Tactile Sensing

Two palms reconstructing the shape of an unknown object from tactile data.

Michael Erdmann and I have developed a method to reconstruct the shape of an unknown object using tactile sensors without requiring object immobilization. Instead, the robot manipulates the object without prehension. The robot infers the shape, motion and center of mass of the object based on the motion of the contact points as measured by tactile sensors. This allows for a natural, continuous interaction between manipulation and sensing. Eventually, it will make robots more capable in the physical world by enabling them to pick up unknown objects.

We have analyzed several different cases of the tactile shape reconstruction problem. First, we considered planar shapes with quasistatic dynamics. Simulations and experiments have validated the analytic results. Next, we extended the analysis to the full dynamics and prove observability of the nonlinear system describing the shape and motion of the object being manipulated. In our simulations, a simple observer based on Newton’s method for root finding can recover unknown shapes with almost negligible errors. Using the same framework we can also describe the shape and dynamics of three-dimensional objects. However, there are some fundamental differences between the planar and three-dimensional case, due to increased tangent dimensionality. Also, perfect global shape reconstruction is impossible in the 3D case, but it is almost trivial to obtain upper and lower bounds on the shape. The 3D shape reconstruction method has also been implemented and we present some simulation results.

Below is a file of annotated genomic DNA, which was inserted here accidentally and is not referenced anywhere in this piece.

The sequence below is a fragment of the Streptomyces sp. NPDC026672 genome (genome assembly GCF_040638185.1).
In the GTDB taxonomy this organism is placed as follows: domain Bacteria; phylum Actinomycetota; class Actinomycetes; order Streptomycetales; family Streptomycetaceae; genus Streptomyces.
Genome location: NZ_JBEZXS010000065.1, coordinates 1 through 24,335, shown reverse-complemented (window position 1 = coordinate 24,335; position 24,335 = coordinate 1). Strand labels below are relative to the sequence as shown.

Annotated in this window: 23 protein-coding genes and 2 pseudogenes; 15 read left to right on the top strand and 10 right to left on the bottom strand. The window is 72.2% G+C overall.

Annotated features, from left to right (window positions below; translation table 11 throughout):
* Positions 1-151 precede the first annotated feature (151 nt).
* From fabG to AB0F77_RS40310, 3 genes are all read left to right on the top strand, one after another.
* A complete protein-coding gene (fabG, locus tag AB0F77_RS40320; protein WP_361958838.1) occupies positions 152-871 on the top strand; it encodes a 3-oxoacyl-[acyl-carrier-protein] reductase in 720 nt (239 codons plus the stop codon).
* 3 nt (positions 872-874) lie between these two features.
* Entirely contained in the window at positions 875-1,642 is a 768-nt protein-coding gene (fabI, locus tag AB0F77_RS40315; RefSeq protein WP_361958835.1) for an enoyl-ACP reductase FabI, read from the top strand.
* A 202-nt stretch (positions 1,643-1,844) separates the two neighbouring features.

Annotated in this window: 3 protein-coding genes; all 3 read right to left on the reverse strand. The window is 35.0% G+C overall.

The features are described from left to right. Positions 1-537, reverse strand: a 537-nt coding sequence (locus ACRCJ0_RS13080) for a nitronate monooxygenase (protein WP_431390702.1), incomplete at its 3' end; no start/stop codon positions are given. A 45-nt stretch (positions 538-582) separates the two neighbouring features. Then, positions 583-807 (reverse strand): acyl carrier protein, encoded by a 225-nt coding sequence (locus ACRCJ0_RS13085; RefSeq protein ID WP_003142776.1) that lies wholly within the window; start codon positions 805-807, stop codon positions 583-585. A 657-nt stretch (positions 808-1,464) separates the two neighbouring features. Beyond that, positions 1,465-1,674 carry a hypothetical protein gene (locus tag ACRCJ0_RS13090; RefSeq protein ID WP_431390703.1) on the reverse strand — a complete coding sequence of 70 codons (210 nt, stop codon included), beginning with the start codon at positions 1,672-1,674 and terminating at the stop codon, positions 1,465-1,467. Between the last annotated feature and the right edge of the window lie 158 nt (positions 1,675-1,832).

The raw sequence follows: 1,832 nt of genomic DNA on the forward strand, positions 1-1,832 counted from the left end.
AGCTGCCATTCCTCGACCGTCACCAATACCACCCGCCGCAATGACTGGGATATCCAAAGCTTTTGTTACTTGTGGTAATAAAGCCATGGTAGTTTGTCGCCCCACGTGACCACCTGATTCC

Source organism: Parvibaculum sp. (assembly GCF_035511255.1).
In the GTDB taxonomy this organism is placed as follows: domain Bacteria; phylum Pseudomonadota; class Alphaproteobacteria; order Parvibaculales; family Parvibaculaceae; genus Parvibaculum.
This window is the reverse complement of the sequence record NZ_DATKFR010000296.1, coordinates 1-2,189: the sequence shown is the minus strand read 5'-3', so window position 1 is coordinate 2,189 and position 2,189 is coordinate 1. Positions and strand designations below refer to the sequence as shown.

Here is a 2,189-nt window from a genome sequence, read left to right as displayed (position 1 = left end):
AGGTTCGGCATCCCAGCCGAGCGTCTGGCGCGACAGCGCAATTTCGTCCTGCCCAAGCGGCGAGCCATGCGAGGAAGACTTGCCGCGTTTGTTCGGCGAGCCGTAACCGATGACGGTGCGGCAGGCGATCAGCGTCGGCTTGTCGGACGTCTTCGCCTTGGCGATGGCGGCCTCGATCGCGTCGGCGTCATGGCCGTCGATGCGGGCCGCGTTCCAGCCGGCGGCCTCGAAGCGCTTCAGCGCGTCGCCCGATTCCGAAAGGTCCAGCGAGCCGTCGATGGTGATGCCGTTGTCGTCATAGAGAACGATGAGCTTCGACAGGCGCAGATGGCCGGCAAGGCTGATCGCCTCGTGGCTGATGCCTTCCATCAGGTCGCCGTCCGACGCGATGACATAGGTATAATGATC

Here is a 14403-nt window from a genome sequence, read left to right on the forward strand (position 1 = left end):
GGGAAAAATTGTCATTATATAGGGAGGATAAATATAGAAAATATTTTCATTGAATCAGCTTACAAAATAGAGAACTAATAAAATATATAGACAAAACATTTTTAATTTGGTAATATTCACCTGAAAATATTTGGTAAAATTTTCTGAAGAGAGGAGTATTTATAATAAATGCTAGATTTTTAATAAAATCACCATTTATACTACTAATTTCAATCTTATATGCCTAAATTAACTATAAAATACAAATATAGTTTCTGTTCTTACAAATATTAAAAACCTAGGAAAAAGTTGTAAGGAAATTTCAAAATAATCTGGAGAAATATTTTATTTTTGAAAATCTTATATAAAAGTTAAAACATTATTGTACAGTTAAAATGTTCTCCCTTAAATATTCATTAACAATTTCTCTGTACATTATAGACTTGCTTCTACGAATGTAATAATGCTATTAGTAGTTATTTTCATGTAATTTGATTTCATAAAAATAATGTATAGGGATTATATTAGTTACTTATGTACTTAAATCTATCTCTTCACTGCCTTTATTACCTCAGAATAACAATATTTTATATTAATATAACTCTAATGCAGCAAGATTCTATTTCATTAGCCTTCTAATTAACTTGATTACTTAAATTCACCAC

tactile shape reconstruction in 2D

The picture on the right shows the basic idea of tactile shape reconstruction in 2D. The fingers rotate about the origin and sense the contact points. Based on the sensor data we can simultaneously reconstruct the shape and motion of the unknown object.

Below is a picture of the experimental setup. It is implemented using an Adept robot arm moving around the two palms (marked with the long white arrows). The object is also marked with an arrow. This is done so that we can sense the ‘ground truth’ with the Adept vision system and compare it with the shape and motion reconstruction from tactile data.

experimental setup

In three dimensions we need three palms:

The next movies show a simple motion of an unknown object rolling around on three stationary palms and the reconstructed curves traced out by the contact points. The convex hull of the curves provides a lower bound on the shape of the object.

  1. Mark Moll and Michael A. Erdmann. Reconstructing the Shape and Motion of Unknown Objects with Active Tactile Sensors. In Jean-Daniel Boissonnat, Joel Burdick, Ken Goldberg, and Seth Hutchinson, editors, Algorithmic Foundations of Robotics V, Springer Tracts in Advanced Robotics, pp. 293–310, Springer Verlag, 2004. [PDF]

  2. Mark Moll. Shape Reconstruction Using Active Tactile Sensors. Ph.D. Thesis, Computer Science Department, Carnegie Mellon University, Pittsburgh, PA, 2002. [PDF]